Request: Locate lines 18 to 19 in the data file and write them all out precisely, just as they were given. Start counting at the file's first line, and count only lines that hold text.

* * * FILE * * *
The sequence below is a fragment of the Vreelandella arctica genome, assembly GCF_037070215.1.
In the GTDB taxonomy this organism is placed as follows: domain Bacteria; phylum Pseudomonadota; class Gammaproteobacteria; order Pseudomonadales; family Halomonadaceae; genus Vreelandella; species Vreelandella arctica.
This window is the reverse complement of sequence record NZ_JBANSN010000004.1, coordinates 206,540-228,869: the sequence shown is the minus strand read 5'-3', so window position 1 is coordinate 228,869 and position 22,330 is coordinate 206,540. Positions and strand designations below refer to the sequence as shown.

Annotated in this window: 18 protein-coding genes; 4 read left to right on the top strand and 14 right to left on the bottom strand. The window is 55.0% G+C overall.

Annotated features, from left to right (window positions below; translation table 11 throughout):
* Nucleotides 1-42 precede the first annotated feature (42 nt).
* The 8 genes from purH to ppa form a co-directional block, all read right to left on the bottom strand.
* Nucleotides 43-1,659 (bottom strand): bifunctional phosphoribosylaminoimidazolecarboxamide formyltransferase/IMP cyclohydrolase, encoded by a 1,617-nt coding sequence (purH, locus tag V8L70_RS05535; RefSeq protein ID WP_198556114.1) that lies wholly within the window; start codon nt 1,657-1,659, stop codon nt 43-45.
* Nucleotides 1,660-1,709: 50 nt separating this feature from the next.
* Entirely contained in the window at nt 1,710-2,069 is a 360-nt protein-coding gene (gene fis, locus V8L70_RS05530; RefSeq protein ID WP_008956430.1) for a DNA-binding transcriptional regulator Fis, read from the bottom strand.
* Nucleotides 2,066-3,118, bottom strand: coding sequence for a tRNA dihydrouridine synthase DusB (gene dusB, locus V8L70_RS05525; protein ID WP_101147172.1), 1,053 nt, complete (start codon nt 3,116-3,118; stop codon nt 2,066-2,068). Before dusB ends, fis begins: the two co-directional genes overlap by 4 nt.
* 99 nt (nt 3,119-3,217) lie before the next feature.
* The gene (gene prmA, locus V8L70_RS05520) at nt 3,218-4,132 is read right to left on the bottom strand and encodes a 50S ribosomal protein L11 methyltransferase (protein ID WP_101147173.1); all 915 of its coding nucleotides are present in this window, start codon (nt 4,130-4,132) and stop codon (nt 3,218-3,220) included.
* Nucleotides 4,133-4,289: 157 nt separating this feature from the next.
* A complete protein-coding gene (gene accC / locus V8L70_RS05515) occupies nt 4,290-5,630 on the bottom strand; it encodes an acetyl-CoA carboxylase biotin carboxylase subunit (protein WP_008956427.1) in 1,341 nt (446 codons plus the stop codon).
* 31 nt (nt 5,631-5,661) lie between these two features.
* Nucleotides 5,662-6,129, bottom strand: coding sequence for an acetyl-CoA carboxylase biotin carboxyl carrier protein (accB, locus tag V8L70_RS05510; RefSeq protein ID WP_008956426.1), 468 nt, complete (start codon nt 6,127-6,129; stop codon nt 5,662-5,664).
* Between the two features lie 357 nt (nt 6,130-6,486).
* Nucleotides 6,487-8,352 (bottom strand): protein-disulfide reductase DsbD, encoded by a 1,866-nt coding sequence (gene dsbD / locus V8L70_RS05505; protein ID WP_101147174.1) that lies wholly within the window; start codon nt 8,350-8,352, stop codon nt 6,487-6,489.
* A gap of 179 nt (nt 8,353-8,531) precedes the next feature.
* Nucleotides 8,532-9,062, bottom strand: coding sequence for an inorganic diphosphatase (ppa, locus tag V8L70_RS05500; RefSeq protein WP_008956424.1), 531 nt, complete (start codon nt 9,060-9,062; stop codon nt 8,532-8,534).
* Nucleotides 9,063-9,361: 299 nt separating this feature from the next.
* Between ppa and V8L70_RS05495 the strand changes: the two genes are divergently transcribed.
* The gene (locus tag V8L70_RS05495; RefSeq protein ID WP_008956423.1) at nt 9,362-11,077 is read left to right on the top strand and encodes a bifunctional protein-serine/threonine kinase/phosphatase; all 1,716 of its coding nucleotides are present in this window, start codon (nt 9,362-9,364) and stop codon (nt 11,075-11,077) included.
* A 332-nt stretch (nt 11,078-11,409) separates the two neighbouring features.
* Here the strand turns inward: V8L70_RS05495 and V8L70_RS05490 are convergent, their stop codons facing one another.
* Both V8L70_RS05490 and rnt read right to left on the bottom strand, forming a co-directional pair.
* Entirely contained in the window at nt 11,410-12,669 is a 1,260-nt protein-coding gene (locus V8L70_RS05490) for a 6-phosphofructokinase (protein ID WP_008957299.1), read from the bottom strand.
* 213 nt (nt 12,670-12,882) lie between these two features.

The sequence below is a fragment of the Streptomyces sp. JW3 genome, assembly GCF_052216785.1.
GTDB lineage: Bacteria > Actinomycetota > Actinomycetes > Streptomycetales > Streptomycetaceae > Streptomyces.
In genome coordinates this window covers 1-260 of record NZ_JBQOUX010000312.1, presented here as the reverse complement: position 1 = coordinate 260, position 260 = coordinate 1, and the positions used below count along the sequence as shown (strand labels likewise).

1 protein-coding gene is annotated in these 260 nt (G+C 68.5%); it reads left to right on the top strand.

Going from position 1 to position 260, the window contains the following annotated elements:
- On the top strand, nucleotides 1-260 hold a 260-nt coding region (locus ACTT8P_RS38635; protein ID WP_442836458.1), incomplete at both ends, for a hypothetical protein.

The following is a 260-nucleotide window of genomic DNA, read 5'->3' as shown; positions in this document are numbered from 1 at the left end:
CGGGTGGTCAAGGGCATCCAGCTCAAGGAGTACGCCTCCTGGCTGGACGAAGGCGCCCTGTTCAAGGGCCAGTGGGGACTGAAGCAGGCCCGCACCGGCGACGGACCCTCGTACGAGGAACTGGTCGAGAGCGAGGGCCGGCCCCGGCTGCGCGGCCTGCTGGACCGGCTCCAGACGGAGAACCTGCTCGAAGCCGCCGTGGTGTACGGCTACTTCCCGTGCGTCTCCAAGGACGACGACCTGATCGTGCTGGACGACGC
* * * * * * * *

* Between the two features lie 357 nt (nt 6,130-6,486).
* Nucleotides 6,487-8,352 (bottom strand): protein-disulfide reductase DsbD, encoded by a 1,866-nt coding sequence (gene dsbD / locus V8L70_RS05505; protein ID WP_101147174.1) that lies wholly within the window; start codon nt 8,350-8,352, stop codon nt 6,487-6,489.